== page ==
The tale we told ourselves went something like this.

We would attend the same college. Of course, we would be married by then. Study hard, graduate, and find the perfect jobs. He would become a great writer. I would teach high school literature to students who would be mesmerized by every word that I uttered.

That was the plan. In that order. Unflawed.

How would we finance two college educations? How would we pay for rent, food, transportation, and electricity ? I don’t recall those pesky little details ever entering our conversations. They seemed so insignificant at the time.

As high school graduation approached, things began to change. We chose different colleges. My family and I were moving over 100 miles away. Our relationship became a mixture of teenage drama, immaturity, and self-doubt.

When would we see each other? How would a long-distance relationship work? Finally, I broke his heart. The goodbyes that followed were sad and painful.

“If something happens and we never get back together, I will find you when we are both 65,” he said.

“I want to know how things turned out for you. I know you will be that same beautiful girl that I love.”

We went our separate ways, though I thought of him throughout the years.

“Was he happy?” I wondered. “ Had he achieved his goals?” In my mind he was still the serious-minded boy I that I loved with my whole adolescent heart so many years ago.

Fate, as it will, intervened with the answer to my questions.

Two months before my 65th birthday, I was working at my desk. Out of the blue, he walked into my office. Just like that.

I recognized him immediately, despite the smile lines around his eyes and a touch of thinning hair. He glanced at me, without the slightest recognition. (Ouch, that stung.)

When I introduced myself, there was a moment of hesitation and then the awkwardness melted away. We gave each other hugs. Catching up, we talked about children, grandchildren, and careers.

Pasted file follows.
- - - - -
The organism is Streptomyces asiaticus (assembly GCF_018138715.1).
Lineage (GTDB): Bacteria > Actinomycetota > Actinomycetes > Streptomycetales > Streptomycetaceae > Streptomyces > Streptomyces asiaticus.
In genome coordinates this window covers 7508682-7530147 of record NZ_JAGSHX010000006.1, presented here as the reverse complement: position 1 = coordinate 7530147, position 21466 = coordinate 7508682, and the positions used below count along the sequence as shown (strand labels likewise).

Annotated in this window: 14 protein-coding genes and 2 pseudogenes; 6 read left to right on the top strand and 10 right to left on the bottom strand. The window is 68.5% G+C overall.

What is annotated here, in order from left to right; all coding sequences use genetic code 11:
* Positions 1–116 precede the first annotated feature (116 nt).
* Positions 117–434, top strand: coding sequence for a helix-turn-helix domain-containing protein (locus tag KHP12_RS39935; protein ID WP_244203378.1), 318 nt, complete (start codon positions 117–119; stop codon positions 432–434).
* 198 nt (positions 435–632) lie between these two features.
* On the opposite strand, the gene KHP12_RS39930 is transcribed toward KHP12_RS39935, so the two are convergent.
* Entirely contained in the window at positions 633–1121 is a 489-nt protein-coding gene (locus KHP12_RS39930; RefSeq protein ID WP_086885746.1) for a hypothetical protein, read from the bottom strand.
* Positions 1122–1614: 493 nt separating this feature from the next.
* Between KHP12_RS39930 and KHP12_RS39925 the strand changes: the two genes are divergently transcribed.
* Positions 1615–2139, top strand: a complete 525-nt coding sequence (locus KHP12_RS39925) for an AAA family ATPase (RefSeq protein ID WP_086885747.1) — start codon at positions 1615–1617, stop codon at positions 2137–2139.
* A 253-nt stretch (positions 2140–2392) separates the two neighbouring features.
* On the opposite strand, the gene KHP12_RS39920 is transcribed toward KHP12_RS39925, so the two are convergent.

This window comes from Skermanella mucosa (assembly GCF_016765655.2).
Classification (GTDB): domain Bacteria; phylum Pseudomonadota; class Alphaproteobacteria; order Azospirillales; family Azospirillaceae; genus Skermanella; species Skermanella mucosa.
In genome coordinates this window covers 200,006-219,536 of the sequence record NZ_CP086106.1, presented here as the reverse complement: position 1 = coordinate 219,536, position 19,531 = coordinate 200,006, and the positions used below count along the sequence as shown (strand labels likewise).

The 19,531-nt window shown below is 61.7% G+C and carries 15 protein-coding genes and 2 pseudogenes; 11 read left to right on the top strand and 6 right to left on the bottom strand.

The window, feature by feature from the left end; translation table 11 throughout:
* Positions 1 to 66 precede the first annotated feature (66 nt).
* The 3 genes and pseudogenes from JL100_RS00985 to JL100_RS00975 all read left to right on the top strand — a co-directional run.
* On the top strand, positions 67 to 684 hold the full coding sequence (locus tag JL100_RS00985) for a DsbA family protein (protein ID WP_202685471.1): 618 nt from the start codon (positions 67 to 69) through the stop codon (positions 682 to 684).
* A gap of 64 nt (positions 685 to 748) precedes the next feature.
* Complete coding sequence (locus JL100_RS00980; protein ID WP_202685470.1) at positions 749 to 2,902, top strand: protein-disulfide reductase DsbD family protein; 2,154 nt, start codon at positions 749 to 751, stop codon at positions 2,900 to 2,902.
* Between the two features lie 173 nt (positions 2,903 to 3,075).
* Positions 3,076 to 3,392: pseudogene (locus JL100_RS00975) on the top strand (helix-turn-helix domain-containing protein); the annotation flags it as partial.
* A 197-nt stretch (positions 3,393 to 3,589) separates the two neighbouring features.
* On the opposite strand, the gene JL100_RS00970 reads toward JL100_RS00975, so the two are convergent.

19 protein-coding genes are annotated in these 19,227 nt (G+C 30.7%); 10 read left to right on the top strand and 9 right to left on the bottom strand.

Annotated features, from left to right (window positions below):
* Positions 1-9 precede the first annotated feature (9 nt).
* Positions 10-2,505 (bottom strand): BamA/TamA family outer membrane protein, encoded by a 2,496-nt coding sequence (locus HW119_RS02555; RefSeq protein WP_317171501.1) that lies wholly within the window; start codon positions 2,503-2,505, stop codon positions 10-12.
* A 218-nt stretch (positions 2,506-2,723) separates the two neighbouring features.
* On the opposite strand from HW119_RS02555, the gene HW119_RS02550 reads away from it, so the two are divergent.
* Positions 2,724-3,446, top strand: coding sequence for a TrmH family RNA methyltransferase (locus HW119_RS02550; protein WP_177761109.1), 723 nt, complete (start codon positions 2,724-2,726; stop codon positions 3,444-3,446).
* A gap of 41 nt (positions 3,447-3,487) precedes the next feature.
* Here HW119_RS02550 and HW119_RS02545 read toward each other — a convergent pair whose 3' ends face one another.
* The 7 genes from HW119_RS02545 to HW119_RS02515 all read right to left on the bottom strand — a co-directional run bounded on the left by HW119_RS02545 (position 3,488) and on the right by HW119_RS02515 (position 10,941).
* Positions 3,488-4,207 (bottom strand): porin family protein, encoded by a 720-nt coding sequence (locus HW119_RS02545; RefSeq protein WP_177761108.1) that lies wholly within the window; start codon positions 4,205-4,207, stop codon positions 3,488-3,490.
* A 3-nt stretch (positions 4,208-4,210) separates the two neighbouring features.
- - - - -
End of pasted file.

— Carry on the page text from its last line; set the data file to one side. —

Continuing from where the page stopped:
He had returned to his hometown, where we had attended high school. He remembered the promise to find me at age 65. Much to my surprise, he was living across the street from my old house.

“What were the chances of that?” I asked.

With a smile, he responded, “ I know. I see you every day.”

It was true love, or, so I thought. And, now? Yes.

First love withstands time. First love is always present, always true, filling your heart with warm memories. Those once in a lifetime magical moments are yours to keep.

So, this Valentine’s Day take a moment to remember your first true love. I hope your memories are as lovely as mine.

Happy Valentine’s Day.

Thanksgiving Blessings of Times Past Remain to This Day

The bang of the door, the scent of home, and the love and laughter that comes from being surrounded by our kinfolk never grows old

Thanksgiving dinners were always held at our house on Georgia Street. Situated at the center of the block, it also held center stage for our larger-than-life family. Kinfolk gathered around 10 o’clock in the morning and the festivities ended well after dark had settled on the day.

Coming in from the outside cold, your senses were assaulted with scents of home as soon as you opened the back door. The kitchen was filled with whiffs of cakes baking in the oven, the sweet potatoes still warm, and the steam from the turkey giblets simmered on the stove-top. The turkey sat patiently on the counter next to the stove, waiting its turn to roast.

At the heart of the activity was Mama, standing at the kitchen table mixing up the cornbread dressing: one pan with oysters and one without.

Soon, the top of the deep freezer, now covered with a white tablecloth, as well as the kitchen counters, would be filled with enough food to feed an army. The buffet in the dining room was already laden with Japanese fruit cake, four pumpkin pies, four lemon meringue pies, two pecan pies (pecans were expensive) and Mama’s famous lemon-cheese cake.

More delicacies would arrive with the family. Next to their strong and unwavering sense of family, the Clarks loved food.

Carloads of relatives arrived and unloaded, and the yard and house soon filled to overflowing.

Uncle L.G., Uncle Noah Lee, and my mother, Gladys, each had families of five children. Uncle Laverne, Aunt Mildred, and Uncle Elbert had a combined total of 5 children.

Even though the children were instructed to stay in the yard, it was only a matter of minutes before the whole lot of us were off and running toward the barn, our favorite place for adventure. Slipping under the fence, we carefully made our way across the pasture. Walking as fast as we dared, no one made a sound for fear of alerting the horse or the cows, but especially the bull. The bull had never attacked anyone, but being kids we assumed the worst.

The mob reached the barn with one objective in mind. Climb it.